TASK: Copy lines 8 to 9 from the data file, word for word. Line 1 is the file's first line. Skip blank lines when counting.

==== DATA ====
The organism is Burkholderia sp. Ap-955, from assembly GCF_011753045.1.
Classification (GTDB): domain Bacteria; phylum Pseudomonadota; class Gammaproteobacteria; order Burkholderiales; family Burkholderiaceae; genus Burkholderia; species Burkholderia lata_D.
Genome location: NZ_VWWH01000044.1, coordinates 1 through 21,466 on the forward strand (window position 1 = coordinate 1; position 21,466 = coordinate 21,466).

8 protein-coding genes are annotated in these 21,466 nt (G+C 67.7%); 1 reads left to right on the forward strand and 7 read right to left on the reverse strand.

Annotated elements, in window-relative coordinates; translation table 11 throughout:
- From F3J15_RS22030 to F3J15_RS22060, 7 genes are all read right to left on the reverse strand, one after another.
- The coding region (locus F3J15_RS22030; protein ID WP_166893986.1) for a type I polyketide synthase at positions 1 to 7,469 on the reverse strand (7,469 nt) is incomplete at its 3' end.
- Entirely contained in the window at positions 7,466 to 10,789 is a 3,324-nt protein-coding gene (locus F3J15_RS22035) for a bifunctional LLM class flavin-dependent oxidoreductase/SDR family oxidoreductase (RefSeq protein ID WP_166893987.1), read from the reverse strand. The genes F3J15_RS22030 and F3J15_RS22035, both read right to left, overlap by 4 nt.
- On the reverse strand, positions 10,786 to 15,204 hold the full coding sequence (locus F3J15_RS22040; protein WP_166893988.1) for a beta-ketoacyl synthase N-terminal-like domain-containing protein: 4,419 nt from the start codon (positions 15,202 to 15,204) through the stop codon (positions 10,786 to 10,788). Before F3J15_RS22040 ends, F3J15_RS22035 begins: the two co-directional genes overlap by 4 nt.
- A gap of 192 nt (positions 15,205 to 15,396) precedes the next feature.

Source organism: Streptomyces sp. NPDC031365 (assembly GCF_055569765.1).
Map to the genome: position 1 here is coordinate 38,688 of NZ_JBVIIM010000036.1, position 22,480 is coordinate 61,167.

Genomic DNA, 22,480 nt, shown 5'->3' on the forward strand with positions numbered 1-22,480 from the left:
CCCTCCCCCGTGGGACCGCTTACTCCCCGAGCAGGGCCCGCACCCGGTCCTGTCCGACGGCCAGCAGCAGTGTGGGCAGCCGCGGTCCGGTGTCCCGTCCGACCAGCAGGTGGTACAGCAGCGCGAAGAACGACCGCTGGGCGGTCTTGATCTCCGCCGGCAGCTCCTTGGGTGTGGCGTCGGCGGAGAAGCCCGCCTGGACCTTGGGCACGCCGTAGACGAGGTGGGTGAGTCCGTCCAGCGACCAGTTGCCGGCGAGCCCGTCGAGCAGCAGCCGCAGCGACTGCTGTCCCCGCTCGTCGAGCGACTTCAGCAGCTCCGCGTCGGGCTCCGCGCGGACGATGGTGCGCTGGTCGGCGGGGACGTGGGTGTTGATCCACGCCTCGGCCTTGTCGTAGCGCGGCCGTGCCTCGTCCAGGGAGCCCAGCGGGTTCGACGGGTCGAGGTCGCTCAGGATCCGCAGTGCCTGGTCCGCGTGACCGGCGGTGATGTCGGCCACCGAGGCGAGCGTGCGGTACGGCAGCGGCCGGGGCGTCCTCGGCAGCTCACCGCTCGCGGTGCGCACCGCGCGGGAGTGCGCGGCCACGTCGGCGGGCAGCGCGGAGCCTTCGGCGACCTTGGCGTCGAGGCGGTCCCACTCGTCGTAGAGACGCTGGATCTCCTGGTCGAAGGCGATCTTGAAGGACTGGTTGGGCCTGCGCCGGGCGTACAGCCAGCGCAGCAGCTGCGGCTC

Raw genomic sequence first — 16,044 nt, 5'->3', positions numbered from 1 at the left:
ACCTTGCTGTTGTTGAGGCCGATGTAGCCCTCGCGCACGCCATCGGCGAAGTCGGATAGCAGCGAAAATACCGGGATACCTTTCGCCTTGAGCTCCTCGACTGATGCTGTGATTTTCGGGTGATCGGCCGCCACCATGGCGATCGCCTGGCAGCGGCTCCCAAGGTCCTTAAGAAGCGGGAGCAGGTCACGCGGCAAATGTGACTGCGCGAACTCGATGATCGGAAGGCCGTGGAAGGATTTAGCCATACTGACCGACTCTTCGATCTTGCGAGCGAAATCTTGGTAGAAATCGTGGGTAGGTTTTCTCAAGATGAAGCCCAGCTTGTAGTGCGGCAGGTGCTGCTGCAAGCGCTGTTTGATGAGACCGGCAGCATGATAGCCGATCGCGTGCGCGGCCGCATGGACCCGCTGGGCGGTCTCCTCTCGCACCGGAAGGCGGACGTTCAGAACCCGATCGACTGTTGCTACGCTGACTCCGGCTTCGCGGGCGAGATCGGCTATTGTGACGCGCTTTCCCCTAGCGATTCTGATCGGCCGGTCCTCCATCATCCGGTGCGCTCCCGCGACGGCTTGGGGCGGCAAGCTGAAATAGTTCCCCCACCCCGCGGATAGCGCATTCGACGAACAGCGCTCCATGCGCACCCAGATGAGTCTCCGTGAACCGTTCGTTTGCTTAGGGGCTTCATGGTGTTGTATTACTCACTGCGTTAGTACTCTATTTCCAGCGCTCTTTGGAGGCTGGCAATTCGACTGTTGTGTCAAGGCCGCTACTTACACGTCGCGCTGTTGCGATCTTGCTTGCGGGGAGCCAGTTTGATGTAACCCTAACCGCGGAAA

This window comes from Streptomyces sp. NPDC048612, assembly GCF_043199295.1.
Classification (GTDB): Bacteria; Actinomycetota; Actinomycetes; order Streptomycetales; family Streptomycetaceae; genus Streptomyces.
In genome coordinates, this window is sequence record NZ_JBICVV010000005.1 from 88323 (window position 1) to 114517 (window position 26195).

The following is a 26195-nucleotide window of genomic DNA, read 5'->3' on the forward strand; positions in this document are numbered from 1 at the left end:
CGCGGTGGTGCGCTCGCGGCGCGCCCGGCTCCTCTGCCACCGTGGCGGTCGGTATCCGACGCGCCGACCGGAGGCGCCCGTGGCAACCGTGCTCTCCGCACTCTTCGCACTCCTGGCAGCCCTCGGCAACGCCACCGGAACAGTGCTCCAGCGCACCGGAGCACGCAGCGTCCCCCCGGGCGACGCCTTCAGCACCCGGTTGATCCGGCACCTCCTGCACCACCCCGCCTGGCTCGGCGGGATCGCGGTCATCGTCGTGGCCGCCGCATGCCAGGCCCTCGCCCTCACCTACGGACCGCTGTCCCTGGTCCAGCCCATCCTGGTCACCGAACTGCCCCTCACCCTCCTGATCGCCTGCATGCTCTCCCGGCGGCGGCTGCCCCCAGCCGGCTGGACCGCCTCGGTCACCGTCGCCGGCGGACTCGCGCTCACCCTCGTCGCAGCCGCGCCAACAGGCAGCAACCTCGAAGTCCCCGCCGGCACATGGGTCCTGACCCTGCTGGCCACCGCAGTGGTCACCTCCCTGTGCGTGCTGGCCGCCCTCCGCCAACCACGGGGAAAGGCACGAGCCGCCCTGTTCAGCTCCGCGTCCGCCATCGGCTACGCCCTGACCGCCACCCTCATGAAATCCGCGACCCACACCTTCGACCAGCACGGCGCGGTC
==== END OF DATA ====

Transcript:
- Entirely contained in the window at positions 7,466 to 10,789 is a 3,324-nt protein-coding gene (locus F3J15_RS22035) for a bifunctional LLM class flavin-dependent oxidoreductase/SDR family oxidoreductase (RefSeq protein ID WP_166893987.1), read from the reverse strand. The genes F3J15_RS22030 and F3J15_RS22035, both read right to left, overlap by 4 nt.
- On the reverse strand, positions 10,786 to 15,204 hold the full coding sequence (locus F3J15_RS22040; protein WP_166893988.1) for a beta-ketoacyl synthase N-terminal-like domain-containing protein: 4,419 nt from the start codon (positions 15,202 to 15,204) through the stop codon (positions 10,786 to 10,788). Before F3J15_RS22040 ends, F3J15_RS22035 begins: the two co-directional genes overlap by 4 nt.